Symantec Corp. has published the findings of its 2009 Worldwide Green IT Report, a follow up to the Green Data Center report released in late 2007.
According to survey data, senior-level IT executives report significant interest in green IT strategies and solutions, attributed to both cost reduction and environmental responsibility. The data points to a shift from implementing “green” technologies primarily for cost reduction purposes, to a more balanced awareness of also improving the organisation’s environmental standing.
Ninety-seven percent of respondents, both globally and within Australia and New Zealand (ANZ), state they are at least discussing a green IT strategy, while 45 percent globally and 46 percent in ANZ have already implemented green IT initiatives. IT decision makers are increasingly justifying green IT solutions by more than cost and IT efficiency benefits.
Respondents cited key drivers as reducing electricity consumption (90 percent globally and 81 percent in ANZ), reducing cooling costs (87 percent globally and 78 percent in ANZ) and corporate pressure to be “green” (86 percent globally and in ANZ). Furthermore, 83 percent of respondents globally and 87 percent in ANZ are now responsible or cross-charged for the electricity consumed in the data center—bringing visibility and accountability to bear on the ultimate consumer of these resources.
“The survey indicates the awareness and adoption of Green technologies and practices have significantly increased over the past year. The Green conscience of corporate Australia and New Zealand is growing and businesses are taking proactive steps to reduce their energy consumption and carbon footprint,” said Craig Scroggie, vice president and managing director, Symantec Pacific region. “This survey demonstrates the increasing importance of developing a Green strategy that delivers both environmental and financial benefits. Those businesses that demonstrate sound sustainability practices will be the ones to thrive in years to come.”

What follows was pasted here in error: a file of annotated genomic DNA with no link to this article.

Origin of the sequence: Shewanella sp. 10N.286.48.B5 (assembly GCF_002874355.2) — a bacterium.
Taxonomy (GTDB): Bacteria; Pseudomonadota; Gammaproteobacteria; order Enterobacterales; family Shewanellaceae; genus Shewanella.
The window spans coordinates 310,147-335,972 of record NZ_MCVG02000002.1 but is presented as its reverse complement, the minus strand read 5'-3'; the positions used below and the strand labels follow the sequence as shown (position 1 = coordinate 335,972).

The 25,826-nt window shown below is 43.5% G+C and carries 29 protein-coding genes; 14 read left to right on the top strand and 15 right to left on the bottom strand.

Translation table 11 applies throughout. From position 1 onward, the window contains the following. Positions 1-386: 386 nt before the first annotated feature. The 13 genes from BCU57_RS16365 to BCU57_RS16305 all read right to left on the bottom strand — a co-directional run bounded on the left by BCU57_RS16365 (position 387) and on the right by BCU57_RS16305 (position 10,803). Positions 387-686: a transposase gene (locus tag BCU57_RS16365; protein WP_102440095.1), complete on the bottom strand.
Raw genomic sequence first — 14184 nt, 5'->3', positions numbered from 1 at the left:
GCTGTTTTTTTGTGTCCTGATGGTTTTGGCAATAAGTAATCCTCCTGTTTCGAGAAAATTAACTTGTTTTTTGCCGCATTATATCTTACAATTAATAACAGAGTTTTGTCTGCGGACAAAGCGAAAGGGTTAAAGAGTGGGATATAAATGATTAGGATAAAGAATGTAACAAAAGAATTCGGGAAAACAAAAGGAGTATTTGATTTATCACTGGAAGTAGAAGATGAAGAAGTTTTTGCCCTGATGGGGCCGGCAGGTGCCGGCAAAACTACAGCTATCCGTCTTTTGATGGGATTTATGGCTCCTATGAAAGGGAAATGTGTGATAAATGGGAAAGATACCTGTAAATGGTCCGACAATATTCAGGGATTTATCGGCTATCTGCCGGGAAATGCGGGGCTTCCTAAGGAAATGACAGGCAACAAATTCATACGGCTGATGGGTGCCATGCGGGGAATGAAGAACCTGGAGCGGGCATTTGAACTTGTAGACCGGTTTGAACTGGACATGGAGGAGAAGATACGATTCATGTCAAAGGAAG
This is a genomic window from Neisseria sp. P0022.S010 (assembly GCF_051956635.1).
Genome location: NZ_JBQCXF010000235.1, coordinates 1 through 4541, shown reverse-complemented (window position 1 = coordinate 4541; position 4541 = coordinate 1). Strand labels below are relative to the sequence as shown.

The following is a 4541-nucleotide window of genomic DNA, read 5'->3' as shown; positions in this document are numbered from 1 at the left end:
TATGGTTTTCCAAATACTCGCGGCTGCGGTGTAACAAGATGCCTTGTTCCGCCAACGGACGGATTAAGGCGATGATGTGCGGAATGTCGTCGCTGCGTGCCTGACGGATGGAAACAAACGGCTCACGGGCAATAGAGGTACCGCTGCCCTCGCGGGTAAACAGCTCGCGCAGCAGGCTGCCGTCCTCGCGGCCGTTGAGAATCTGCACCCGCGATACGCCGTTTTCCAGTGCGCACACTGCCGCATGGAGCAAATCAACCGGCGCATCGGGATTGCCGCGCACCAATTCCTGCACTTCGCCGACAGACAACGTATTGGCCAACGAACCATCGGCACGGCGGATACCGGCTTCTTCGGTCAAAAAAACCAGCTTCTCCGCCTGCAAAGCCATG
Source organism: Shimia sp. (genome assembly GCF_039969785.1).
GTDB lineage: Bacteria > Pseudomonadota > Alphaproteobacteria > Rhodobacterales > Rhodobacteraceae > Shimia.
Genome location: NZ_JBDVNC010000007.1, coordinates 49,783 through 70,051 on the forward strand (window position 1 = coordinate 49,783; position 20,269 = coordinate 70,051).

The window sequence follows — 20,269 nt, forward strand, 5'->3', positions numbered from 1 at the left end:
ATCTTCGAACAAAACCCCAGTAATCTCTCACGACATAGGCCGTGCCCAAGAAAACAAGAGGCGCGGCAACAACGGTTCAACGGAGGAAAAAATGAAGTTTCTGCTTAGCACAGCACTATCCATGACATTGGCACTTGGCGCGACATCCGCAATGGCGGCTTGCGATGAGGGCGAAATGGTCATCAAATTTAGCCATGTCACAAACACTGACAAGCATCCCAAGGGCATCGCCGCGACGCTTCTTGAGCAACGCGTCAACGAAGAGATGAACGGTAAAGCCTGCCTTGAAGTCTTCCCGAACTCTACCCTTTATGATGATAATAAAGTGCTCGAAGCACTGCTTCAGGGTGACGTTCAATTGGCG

“With the vast majority of respondents now responsible for the electricity costs of their data center, IT departments have emerged as a driving force in implementing green IT technologies – not only for energy and costs savings benefits, but also as a result of proposed legislative requirements and a sense of environmental responsibility to their communities.”
Budgets, Spending on ‘Green’ Solutions Increase
IT executives report a significant increase in green IT budgets. Seventy-three percent globally and 74 percent in ANZ expect an increase in green IT budgets over the next 12 months, while 19 percent globally and 23 percent in ANZ expect increases of more than 10 percent. The typical respondent reported spending on average USD$21 to 27 million on data center electricity.
At the same time, IT is willing to pay a premium for energy efficient products. Two-thirds of respondents globally and more than three-quarters in ANZ said they would pay at least 10 percent more, while 41 percent globally and 42 percent in ANZ are willing to pay at least 20 percent more. Additionally, 89 percent of respondents both globally and within ANZ said IT product efficiency is either important or very important.
IT professionals are regularly deploying several key initiatives for green IT purposes. Replacing old equipment was the most popular strategy, with 95 percent globally and 99 percent in ANZ reporting new energy efficient equipment as part of their strategy, followed by monitoring power consumption (94 percent globally and 96 percent in ANZ), server virtualisation (94 percent globally and in ANZ), and server consolidation (93 percent globally and in ANZ). Additionally, more than half (57 percent globally) of respondents see software-as-a-service offerings as “green” solutions.